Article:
Early this year, Pope Benedict XVI created a “personal ordinariate” for England and Wales, and named a former Anglican bishop, now a Catholic priest, to be its head.
A “personal ordinariate” is like a diocese, except that geographic territory does not matter. Persons within a personal ordinariate are bound to it by some special distinction. In this case, it will be former English and Welsh Anglicans who converted to Roman Catholicism.
Soon, quite possibly, a similar jurisdiction will be established in the United States. What then? New parishes will come into being. A ritual, drawn from Anglican tradition, will be followed. All this will be under provisions acknowledging Pope Benedict as head of the Church, accepting traditional Catholic teaching and according to regulations made in Rome.
While it’s likely not very many people will be included in this new arrangement, it will seem strange to many lifelong Catholics. The task will be to build a truly Catholic, unified national community.
Hovering over all this will be the enduring historic feeling among more than a few Catholics who view religions other than Catholicism with reserve.
These Catholics often look with suspicion on people who earnestly convert from other denominations to Catholicism, as if somehow these converts are half-baked or even to some degree insincere.
It is a hand-me-down from days of interreligious hostility and the anti-Catholicism that has burdened Catholics.
Actually, U.S. Catholic history gleams with the names of converts. Where would American Catholic theology and American Catholic life be if Father Isaac Hecker, Orestes Brownson, Father Richard John Neuhaus and Cardinal Avery Dulles had not come along?
St. Elizabeth Ann Seton, Mother Rose Hawthorne and Dorothy Day were converts.
The other problem may be that probably many Episcopal priests who convert to Roman Catholicism are married. Such conversions are not new. Former Episcopal clergy, if they wish to serve as Catholic priests, undergo a careful, strict process of discerning their own intentions and of exacting their knowledge of authentic Catholic teaching, and they are ordained by the authority of the Catholic Church, as fully provided by Church leadership at its highest level — the papacy.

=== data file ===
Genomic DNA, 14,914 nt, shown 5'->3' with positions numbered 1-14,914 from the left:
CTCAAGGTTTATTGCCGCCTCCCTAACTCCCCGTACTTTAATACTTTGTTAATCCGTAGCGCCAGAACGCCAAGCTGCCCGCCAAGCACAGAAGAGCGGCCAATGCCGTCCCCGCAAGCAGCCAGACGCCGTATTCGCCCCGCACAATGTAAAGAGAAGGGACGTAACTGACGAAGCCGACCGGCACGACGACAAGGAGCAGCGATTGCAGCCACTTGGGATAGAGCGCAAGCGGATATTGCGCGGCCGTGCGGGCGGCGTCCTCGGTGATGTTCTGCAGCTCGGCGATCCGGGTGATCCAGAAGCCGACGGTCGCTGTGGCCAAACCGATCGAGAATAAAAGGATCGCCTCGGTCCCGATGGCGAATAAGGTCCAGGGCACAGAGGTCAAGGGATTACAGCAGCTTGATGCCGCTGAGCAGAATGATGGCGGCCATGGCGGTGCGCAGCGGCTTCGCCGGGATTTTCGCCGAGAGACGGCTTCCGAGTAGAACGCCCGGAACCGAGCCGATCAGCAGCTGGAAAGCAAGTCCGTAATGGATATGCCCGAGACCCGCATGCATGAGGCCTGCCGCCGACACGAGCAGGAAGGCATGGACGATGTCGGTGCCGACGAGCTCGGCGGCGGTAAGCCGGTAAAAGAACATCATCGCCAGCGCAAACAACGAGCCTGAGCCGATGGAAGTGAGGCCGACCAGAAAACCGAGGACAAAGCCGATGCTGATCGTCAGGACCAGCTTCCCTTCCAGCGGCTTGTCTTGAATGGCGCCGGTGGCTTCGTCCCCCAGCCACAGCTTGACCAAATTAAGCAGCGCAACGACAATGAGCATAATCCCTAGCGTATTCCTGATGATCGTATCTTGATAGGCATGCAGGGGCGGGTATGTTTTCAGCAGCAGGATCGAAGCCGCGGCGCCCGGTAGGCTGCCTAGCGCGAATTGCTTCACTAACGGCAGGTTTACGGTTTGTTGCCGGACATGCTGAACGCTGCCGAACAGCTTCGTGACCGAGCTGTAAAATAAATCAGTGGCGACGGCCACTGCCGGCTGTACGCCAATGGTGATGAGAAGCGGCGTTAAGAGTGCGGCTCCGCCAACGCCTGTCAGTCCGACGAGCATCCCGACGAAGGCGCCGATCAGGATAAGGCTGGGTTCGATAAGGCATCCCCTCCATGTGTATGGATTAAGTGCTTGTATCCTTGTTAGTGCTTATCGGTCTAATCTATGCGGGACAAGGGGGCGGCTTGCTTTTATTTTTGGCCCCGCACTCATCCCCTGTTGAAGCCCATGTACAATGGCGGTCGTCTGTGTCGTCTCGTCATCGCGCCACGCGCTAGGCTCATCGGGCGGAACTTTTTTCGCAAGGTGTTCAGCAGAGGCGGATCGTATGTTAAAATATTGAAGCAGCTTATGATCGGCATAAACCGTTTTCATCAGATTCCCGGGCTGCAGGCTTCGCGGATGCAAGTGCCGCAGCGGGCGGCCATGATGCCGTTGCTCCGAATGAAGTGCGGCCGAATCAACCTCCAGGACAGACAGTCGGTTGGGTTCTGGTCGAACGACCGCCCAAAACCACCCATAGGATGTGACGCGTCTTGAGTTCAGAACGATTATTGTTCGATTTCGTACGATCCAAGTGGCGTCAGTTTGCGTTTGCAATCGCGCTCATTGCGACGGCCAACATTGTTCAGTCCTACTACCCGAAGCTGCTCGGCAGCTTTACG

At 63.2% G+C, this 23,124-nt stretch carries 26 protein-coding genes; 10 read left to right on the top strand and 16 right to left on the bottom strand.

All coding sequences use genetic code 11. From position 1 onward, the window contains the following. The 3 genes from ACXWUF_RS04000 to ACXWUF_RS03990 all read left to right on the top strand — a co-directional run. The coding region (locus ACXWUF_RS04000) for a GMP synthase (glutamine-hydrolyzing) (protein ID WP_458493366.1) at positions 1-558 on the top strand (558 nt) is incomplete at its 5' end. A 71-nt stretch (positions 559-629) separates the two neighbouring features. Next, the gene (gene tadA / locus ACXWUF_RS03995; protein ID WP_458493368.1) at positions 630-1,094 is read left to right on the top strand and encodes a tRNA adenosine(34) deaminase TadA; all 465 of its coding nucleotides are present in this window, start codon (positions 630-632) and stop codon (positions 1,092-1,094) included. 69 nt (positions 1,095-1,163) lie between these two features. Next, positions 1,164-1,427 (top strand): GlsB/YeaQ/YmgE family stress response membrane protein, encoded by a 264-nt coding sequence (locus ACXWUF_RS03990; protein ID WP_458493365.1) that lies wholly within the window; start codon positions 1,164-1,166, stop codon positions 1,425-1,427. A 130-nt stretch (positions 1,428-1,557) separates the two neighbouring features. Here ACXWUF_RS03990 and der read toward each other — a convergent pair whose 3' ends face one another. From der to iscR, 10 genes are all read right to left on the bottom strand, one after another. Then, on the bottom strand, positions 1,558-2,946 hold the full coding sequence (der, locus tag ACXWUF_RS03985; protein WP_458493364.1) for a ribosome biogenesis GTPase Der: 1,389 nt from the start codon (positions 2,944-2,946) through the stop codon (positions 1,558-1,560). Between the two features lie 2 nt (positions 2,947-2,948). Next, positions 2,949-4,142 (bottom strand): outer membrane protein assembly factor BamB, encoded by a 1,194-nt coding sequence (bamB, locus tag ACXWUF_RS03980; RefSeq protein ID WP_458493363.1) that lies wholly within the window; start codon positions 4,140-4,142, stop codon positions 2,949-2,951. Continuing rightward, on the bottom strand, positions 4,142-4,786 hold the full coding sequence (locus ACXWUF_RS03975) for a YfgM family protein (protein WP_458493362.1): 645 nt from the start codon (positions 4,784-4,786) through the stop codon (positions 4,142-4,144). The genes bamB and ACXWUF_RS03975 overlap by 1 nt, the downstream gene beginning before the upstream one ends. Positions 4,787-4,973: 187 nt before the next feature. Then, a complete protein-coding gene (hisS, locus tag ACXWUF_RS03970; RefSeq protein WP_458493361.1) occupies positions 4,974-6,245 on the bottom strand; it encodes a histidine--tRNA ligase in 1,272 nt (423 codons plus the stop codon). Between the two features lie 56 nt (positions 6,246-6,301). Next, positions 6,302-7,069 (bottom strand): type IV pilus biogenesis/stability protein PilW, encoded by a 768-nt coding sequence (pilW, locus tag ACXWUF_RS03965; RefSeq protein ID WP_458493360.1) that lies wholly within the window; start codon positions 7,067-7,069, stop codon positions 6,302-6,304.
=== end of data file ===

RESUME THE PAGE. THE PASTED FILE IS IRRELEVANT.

As Catholic priests, they are subject to Catholic authority, but they do not abandon their marriages. Inevitably this raises the question of celibacy.
If former Episcopal priests can convert and remain husbands, why cannot all Roman Catholic priests marry?
Several important factors apply. While Catholic Church law forbids deacons, priests or bishops in the Roman rite to marry, each deacon, priest or bishop has freely and formally pledged himself not to marry.
The Episcopal clergy made no such pledge, although if a spouse dies, they pledge not to remarry. Permanent deacons make the same pledge. Why not simply require these men to leave their spouses? They vowed themselves to their marriages, and the Church regards their marriage vows as sacred.
Celibacy for priests has not been traditional in the Eastern Catholic Church, although some priests of the Eastern Church do not marry, and bishops are not married. Catholics of the Roman rite always have been a large majority in this country. Their record of accepting Eastern Catholics, sadly, has not always been good. An issue has been that Eastern Catholic priests may be married.
The number of converts to Catholicism from the Episcopal tradition may not be large, but Christian acceptance and welcoming throughout the Catholic community will be needed.
Msgr. Owen F. Campion is OSV’s associate publisher.